Published September 23rd, 2020 at 6:00 AM5 minute read
On a farm near Boonville, Missouri, a dog house sits on the north side of a grassy field. Farm equipment also juts into the plot, taking up nearly a quarter of the perfect rectangle of land fenced off from the rest of the world.
It’s hard to believe that this remote parcel was once home to a weapon powerful enough to wipe out an entire civilization, buried deep underground.
This is Charlie-03, one of more than 150 retired Minuteman II sites in Missouri. Each of these sites housed underground nuclear missiles during the Cold War, part of an effort to hide our doomsday arsenal in the middle of the Great Plains.
Nate Hofer’s father was a Mennonite teacher in Nigeria. He was born in Nigeria, but soon his family would return to the states, and settle in Eudora, Kansas.
Hofer grew up during the Cold War. He was raised in a part of the country that was home to about 450 missiles during the time.
“As a kid, you’re thinking about these rockets that are in the ground in the Midwest,” Hofer said. “There are some people who think they’re necessary. There are some people who protest against them. That was probably about as far as my thinking went, honestly, as a kid.”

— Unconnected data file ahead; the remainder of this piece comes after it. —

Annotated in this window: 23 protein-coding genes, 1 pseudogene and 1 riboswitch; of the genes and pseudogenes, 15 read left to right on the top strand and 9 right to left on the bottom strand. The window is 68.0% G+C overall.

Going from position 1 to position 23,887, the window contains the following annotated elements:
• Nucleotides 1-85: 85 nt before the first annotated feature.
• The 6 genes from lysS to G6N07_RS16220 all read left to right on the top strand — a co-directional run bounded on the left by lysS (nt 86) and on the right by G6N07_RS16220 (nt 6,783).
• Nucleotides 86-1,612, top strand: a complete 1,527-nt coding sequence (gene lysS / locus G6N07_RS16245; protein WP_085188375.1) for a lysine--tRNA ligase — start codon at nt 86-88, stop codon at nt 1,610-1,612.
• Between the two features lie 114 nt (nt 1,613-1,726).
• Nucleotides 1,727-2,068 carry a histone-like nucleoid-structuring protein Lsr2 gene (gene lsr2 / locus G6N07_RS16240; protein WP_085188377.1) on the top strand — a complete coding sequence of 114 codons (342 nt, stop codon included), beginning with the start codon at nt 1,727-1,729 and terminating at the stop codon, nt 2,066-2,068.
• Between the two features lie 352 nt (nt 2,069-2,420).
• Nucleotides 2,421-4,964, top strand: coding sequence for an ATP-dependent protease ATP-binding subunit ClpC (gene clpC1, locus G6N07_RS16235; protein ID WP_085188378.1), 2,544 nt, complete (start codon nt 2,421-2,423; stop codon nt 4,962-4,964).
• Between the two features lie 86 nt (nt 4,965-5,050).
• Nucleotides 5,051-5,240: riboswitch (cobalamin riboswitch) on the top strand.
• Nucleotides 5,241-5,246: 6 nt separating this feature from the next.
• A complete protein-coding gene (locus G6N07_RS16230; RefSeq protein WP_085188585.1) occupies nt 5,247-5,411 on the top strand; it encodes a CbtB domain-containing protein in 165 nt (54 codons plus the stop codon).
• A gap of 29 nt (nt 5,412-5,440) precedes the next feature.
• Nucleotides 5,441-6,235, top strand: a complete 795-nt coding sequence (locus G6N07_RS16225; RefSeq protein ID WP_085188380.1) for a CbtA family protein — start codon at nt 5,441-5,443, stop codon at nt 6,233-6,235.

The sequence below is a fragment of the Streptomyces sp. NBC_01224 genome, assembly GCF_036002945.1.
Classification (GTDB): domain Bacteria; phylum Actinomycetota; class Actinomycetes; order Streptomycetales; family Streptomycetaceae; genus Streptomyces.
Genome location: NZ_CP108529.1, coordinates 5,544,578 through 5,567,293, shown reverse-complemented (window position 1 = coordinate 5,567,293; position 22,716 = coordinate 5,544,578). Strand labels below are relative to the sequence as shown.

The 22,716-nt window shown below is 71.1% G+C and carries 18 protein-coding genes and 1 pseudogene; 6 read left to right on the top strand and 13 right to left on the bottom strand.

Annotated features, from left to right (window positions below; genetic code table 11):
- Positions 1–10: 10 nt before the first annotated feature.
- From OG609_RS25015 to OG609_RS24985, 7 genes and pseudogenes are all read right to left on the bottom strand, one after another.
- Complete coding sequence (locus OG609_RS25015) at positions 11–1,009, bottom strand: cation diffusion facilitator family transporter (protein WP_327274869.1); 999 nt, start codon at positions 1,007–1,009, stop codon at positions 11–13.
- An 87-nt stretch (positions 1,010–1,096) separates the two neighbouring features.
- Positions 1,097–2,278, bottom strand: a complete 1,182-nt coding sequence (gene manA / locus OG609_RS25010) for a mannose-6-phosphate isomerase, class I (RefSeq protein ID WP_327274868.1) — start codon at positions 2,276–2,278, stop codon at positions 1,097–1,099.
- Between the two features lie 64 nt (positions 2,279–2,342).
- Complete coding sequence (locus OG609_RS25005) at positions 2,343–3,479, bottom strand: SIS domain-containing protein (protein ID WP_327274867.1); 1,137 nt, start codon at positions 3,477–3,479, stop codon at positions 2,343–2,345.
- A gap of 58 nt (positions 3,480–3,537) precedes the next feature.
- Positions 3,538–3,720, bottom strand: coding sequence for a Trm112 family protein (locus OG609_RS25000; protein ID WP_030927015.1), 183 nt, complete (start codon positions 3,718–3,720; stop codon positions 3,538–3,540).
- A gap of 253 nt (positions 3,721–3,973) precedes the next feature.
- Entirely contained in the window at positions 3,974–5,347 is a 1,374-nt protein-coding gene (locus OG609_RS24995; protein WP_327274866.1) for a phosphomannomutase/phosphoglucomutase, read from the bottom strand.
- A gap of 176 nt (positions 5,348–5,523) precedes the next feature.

Hofer distinctly remembers his parents not allowing him to watch the 1983 TV-movie “The Day After,” which takes place and was shot in Lawrence, Kansas. The movie attracted 100 million viewers in one night, and was so controversial that the New York Post called the director a traitor.
It was also a lot of Missourians’ introduction to the Minuteman program.
“I saw that in the 8th grade and it gave me shivers,” said David Grisdale, director of historical properties at Whiteman Air Force Base.
The Minuteman missiles replaced Atlas and Titan missiles, some of which were located in Kansas. These new missiles were originally supposed to be further south, in states like Texas, Georgia and Oklahoma. But the military moved them further north to locations in Missouri, Montana, South Dakota and North Dakota so they could reach their targets in Russia and China, while still staying away from highly populated areas.